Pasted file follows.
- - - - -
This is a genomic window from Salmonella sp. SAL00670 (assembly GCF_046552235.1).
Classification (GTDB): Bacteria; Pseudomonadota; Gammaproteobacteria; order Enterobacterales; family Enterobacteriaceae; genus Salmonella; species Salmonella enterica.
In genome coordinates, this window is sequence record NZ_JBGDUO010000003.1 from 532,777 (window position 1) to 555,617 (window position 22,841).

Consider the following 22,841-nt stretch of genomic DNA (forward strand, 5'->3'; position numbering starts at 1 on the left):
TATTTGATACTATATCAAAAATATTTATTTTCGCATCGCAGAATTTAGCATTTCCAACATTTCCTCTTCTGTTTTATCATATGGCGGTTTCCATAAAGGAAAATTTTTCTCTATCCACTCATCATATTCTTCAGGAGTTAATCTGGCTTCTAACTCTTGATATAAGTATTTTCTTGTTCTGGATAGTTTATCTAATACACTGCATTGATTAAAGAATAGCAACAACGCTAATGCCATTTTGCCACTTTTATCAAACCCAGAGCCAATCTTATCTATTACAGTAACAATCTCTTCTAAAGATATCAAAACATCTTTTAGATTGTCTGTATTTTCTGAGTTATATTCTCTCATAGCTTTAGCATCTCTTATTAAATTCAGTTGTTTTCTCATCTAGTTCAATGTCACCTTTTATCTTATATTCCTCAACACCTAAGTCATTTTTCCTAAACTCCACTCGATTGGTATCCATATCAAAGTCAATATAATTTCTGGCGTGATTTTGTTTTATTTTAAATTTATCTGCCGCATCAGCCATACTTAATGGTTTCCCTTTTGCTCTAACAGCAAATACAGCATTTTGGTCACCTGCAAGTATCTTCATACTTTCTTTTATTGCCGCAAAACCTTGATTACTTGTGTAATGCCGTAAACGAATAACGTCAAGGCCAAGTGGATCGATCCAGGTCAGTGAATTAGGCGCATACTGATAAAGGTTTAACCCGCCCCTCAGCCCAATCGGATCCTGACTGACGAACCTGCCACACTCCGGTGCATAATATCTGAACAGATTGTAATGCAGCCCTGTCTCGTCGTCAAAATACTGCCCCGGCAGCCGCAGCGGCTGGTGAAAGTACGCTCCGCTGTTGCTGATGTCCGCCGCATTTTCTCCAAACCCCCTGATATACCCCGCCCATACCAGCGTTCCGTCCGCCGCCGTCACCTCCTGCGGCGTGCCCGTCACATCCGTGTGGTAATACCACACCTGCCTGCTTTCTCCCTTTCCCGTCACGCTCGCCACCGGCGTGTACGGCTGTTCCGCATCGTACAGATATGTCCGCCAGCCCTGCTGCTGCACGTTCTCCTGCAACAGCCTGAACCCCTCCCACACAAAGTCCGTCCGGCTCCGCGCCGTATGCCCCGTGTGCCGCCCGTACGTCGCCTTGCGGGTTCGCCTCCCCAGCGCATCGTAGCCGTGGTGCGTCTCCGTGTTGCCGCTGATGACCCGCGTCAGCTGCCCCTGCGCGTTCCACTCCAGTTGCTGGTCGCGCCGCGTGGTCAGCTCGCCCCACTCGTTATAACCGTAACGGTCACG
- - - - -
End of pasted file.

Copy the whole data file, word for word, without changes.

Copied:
This is a genomic window from Salmonella sp. SAL00670 (assembly GCF_046552235.1).
Classification (GTDB): Bacteria; Pseudomonadota; Gammaproteobacteria; order Enterobacterales; family Enterobacteriaceae; genus Salmonella; species Salmonella enterica.
In genome coordinates, this window is sequence record NZ_JBGDUO010000003.1 from 532,777 (window position 1) to 555,617 (window position 22,841).

Consider the following 22,841-nt stretch of genomic DNA (forward strand, 5'->3'; position numbering starts at 1 on the left):
TATTTGATACTATATCAAAAATATTTATTTTCGCATCGCAGAATTTAGCATTTCCAACATTTCCTCTTCTGTTTTATCATATGGCGGTTTCCATAAAGGAAAATTTTTCTCTATCCACTCATCATATTCTTCAGGAGTTAATCTGGCTTCTAACTCTTGATATAAGTATTTTCTTGTTCTGGATAGTTTATCTAATACACTGCATTGATTAAAGAATAGCAACAACGCTAATGCCATTTTGCCACTTTTATCAAACCCAGAGCCAATCTTATCTATTACAGTAACAATCTCTTCTAAAGATATCAAAACATCTTTTAGATTGTCTGTATTTTCTGAGTTATATTCTCTCATAGCTTTAGCATCTCTTATTAAATTCAGTTGTTTTCTCATCTAGTTCAATGTCACCTTTTATCTTATATTCCTCAACACCTAAGTCATTTTTCCTAAACTCCACTCGATTGGTATCCATATCAAAGTCAATATAATTTCTGGCGTGATTTTGTTTTATTTTAAATTTATCTGCCGCATCAGCCATACTTAATGGTTTCCCTTTTGCTCTAACAGCAAATACAGCATTTTGGTCACCTGCAAGTATCTTCATACTTTCTTTTATTGCCGCAAAACCTTGATTACTTGTGTAATGCCGTAAACGAATAACGTCAAGGCCAAGTGGATCGATCCAGGTCAGTGAATTAGGCGCATACTGATAAAGGTTTAACCCGCCCCTCAGCCCAATCGGATCCTGACTGACGAACCTGCCACACTCCGGTGCATAATATCTGAACAGATTGTAATGCAGCCCTGTCTCGTCGTCAAAATACTGCCCCGGCAGCCGCAGCGGCTGGTGAAAGTACGCTCCGCTGTTGCTGATGTCCGCCGCATTTTCTCCAAACCCCCTGATATACCCCGCCCATACCAGCGTTCCGTCCGCCGCCGTCACCTCCTGCGGCGTGCCCGTCACATCCGTGTGGTAATACCACACCTGCCTGCTTTCTCCCTTTCCCGTCACGCTCGCCACCGGCGTGTACGGCTGTTCCGCATCGTACAGATATGTCCGCCAGCCCTGCTGCTGCACGTTCTCCTGCAACAGCCTGAACCCCTCCCACACAAAGTCCGTCCGGCTCCGCGCCGTATGCCCCGTGTGCCGCCCGTACGTCGCCTTGCGGGTTCGCCTCCCCAGCGCATCGTAGCCGTGGTGCGTCTCCGTGTTGCCGCTGATGACCCGCGTCAGCTGCCCCTGCGCGTTCCACTCCAGTTGCTGGTCGCGCCGCGTGGTCAGCTCGCCCCACTCGTTATAACCGTAACGGTCACG